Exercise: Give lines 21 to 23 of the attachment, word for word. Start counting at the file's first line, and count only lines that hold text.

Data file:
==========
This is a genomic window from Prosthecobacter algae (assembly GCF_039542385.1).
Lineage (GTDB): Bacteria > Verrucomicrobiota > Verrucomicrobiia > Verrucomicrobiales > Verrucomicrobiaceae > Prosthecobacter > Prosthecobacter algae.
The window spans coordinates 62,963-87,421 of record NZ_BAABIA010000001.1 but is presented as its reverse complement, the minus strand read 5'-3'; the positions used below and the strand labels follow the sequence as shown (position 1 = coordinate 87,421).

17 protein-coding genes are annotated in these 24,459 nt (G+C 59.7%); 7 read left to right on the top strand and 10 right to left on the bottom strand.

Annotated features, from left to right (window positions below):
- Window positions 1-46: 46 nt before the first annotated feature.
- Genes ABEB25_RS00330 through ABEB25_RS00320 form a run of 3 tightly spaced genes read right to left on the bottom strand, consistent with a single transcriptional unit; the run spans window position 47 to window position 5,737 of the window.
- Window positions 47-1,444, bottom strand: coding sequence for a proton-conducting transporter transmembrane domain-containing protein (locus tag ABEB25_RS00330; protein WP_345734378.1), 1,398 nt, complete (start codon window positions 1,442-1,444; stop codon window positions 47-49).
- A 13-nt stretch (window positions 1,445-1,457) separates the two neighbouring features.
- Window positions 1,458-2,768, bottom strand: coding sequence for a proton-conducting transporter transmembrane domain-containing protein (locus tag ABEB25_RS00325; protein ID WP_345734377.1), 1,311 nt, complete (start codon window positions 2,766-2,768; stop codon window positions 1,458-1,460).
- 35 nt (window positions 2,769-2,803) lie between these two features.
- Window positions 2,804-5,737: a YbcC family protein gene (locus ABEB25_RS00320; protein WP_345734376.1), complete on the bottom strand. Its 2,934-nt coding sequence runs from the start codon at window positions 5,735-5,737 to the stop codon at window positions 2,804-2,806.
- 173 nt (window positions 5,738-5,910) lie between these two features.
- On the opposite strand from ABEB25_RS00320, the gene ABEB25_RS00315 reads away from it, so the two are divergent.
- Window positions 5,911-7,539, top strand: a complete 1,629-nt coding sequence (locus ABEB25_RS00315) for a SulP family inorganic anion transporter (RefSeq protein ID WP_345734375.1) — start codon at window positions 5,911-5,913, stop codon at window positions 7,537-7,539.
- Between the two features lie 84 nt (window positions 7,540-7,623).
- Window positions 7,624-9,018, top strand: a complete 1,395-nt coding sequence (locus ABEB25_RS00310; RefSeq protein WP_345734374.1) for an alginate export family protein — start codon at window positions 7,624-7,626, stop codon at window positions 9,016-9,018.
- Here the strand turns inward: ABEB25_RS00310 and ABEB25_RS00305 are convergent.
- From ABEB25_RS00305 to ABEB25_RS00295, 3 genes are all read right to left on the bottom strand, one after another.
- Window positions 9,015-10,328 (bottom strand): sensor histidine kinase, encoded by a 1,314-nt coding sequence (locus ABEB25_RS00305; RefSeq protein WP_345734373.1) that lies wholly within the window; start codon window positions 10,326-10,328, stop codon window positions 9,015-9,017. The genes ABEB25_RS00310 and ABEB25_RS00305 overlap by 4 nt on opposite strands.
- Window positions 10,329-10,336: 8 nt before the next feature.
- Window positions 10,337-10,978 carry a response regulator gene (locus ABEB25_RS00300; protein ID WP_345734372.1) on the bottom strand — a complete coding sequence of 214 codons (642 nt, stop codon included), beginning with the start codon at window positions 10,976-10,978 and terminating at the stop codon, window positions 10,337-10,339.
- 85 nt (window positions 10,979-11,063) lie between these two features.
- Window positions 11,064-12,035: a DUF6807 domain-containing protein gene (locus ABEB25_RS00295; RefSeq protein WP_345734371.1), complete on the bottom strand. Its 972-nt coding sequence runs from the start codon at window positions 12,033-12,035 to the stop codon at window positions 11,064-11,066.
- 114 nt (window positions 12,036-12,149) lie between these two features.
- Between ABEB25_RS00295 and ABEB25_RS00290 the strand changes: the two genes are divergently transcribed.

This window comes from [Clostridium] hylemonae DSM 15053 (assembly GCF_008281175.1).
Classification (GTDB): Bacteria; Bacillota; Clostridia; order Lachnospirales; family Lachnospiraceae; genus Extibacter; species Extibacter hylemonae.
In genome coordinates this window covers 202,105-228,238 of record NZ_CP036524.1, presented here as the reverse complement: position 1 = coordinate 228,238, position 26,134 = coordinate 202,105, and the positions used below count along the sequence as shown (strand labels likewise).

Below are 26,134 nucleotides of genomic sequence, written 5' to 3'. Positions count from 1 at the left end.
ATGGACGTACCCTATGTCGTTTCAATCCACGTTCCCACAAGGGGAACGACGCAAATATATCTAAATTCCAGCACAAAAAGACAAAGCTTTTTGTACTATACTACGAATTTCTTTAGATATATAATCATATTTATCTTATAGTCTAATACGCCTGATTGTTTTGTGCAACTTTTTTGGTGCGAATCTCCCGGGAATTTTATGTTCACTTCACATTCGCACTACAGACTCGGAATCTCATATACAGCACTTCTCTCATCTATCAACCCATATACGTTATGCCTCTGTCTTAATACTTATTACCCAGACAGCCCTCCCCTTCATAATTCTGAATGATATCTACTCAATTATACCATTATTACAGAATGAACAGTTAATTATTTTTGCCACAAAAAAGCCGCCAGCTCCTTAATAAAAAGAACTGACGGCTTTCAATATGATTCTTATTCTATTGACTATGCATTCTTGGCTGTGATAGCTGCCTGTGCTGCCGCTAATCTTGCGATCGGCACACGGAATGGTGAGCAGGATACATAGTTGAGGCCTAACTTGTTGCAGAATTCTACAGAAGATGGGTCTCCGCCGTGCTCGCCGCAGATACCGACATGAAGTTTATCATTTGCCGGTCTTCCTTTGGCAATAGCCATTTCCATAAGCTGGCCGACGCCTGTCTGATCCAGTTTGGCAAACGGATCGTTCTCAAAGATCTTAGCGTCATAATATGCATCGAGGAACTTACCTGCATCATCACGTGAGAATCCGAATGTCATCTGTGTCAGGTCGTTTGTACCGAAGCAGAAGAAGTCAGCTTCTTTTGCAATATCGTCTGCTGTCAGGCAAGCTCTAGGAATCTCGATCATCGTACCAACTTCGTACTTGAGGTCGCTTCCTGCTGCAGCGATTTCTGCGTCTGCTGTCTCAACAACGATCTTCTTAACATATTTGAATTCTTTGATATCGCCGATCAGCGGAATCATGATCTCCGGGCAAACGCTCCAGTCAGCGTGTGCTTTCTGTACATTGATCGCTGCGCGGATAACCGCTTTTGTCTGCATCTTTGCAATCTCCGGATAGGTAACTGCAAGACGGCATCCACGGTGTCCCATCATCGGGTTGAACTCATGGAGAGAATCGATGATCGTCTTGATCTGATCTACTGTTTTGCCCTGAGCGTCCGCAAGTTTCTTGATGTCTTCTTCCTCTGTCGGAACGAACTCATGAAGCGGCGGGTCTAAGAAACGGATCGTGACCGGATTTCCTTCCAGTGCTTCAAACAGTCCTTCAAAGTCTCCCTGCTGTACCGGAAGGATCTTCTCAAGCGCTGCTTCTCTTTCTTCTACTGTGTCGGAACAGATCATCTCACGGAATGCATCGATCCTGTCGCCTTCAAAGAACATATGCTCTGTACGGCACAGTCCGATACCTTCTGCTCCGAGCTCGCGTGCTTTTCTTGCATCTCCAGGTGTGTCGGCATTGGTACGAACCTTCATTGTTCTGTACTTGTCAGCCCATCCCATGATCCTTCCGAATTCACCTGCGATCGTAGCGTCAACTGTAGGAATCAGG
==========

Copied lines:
- Window positions 10,329-10,336: 8 nt before the next feature.
- Window positions 10,337-10,978 carry a response regulator gene (locus ABEB25_RS00300; protein ID WP_345734372.1) on the bottom strand — a complete coding sequence of 214 codons (642 nt, stop codon included), beginning with the start codon at window positions 10,976-10,978 and terminating at the stop codon, window positions 10,337-10,339.
- 85 nt (window positions 10,979-11,063) lie between these two features.